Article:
Ferrari’s classic sports cars were again the main attraction at the annual RM Auctions event in Arizona.
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RM, the largest auto auction company by sales, brought a total of 21 Ferraris to the auction. The top seller is expected to be a 1964 Ferrari 250 LM that is offered in original condition and a rich history of racing.
Those characteristics make the 250 LM a unique car to cross the auction block, and it’s projected to earn a winning bid between $9.5 million and $12.5 million Friday.
“Everyone understands Ferrari. A large portion of that is because the Ferrari brand is successful today, so it’s really easy to associate with Ferraris,” Max Girardo, RM’s head auctioneer and managing director of RM Europe, said when asked about Ferrari’s popularity at auction.
It’s no surprise that Ferrari continues to fetch top dollar at auction. The overall U.S. collector car market set a new record in 2014 at $1.3 billion in sales, and much of the credit goes to Ferrari.
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In August, a 1962 Ferrari 250 GTO set a worldwide auction record with a $38 million haul at a Bonhams auction in Monterey, Calif. According to Ferrari, nine of the 10 highest grossing cars at auction donned the famous Prancing Horse logo.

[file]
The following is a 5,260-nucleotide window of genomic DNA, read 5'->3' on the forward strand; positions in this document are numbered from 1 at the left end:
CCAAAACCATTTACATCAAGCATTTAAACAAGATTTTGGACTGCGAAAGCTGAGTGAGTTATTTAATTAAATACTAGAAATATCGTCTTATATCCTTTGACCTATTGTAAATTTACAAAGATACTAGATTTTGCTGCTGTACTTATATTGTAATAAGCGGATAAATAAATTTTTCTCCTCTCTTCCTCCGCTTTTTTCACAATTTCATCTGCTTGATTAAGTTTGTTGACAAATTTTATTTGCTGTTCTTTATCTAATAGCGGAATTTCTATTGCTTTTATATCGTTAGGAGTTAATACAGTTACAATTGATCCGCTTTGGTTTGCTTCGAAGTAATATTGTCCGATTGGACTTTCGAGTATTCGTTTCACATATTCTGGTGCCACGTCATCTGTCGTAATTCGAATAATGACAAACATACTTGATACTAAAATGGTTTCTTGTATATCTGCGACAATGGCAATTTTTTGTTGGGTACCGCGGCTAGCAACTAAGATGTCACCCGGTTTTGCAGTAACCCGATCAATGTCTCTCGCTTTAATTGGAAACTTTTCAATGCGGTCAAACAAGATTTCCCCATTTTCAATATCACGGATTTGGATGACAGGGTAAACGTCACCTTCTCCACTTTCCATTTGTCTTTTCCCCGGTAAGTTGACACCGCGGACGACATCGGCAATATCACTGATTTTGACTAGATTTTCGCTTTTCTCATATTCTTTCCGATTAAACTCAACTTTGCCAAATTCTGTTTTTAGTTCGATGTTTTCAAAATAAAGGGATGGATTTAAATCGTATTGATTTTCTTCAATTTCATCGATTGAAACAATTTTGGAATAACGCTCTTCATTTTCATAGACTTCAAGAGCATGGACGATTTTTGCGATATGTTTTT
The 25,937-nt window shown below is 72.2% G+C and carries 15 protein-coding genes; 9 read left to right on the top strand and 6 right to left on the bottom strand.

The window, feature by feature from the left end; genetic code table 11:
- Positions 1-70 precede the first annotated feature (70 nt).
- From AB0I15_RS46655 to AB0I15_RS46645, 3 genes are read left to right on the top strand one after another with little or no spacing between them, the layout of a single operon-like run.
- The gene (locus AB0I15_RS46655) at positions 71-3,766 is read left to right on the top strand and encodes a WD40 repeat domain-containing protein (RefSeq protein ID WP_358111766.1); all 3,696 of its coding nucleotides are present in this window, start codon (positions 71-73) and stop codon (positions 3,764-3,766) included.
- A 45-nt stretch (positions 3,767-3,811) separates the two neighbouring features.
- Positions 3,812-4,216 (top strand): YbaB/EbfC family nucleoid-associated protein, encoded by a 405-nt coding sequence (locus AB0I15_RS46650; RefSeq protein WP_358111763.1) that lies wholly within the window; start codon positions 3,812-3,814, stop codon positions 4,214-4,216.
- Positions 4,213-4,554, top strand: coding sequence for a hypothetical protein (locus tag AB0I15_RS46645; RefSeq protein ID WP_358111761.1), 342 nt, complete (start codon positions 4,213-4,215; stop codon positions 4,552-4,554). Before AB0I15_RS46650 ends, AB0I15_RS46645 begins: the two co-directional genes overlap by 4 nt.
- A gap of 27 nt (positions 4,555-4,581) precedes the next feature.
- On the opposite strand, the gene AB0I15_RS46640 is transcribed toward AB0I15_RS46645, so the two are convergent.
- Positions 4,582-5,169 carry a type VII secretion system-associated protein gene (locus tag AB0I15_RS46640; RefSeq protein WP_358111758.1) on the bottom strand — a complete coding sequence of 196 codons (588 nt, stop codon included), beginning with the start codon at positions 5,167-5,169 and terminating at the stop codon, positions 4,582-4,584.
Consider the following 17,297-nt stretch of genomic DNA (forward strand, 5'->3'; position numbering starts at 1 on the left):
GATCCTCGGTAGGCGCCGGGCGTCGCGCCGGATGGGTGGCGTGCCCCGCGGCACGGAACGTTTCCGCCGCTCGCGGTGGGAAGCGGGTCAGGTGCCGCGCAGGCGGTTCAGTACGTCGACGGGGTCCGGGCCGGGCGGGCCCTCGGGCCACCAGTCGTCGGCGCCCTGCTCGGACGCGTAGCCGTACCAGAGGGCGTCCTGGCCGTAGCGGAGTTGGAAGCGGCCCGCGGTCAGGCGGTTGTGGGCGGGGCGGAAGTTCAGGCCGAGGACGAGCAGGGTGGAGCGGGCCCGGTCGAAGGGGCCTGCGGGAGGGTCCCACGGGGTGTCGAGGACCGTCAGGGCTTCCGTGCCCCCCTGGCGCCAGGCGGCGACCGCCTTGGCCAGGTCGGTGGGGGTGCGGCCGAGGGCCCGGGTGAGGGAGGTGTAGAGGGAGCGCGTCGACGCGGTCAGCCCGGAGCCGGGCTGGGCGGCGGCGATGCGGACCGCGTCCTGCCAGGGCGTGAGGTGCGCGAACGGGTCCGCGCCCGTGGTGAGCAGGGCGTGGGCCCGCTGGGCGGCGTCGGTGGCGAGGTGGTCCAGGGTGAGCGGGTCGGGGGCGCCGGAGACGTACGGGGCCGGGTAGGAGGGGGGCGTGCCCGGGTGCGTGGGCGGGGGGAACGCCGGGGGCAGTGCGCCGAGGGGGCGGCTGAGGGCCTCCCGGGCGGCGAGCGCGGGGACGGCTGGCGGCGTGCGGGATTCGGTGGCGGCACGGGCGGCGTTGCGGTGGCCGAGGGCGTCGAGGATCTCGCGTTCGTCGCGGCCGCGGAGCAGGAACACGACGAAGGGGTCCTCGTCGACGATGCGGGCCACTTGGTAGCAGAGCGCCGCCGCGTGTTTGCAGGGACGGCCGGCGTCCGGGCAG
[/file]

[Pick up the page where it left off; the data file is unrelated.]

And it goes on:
Ian Kelleher, senior car specialist and managing director of RM’s West Coast division, said it’s hard to see Ferraris generating as much cash as they are today. But he also noted that individual cars with a special history, like the 250 LM and its career with Swiss racing team Scuderia Filipinetti, are in a league of their own.
“Within the industry, I don’t think many of us see it going much further,” Kelleher explained. “There are certain models, such as the Ferrari 275 GTB/4, that have really come up in value to a very high level."
Kelleher cited the 1967 example formerly owned by actor and racer Steve McQueen, saying the car’s unique line of ownership made it a big seller. McQueen’s 275 GTB/4 sold for about $10.2 million during RM’s 2014 Monterey auction.
The company’s Arizona sale, which is one of several large auctions that are held each year in and around Scottsdale, kept up the pace of Ferrari sales. The 250 LM was joined by a 1969 Ferrari 365 GTS, one of only 20 made. There’s also a 1973 Ferrari 365 GTB/4 Daytona Spider that RM called the best example of its kind.
Ferrari’s owner, Fiat Chrysler Automobiles (FCAU), plans to spin off the Italian sports car maker into a separate public company later this year. Much speculation has focused on a possible increase in production beyond Ferrari’s current annual output of 7,000 vehicles, while FCA Chief Executive Sergio Marchionne has said Ferrari can maintain its exclusivity if it chooses to make more cars.
The debate over expanding Ferrari’s production reflects the passion that many owners and collectors have for its cars. That passion, as well as a commitment by Ferrari to build on its history, drives excitement for Ferrari sales at RM’s auctions, Girardo said.
“Ferrari invests in their old cars. They’ve got a museum. They want to teach the people about their past. They’re using names for cars now like the 599 GTO, which comes from a car in the past,” he added. “So all that helps make it easily accessible for a lot more people.”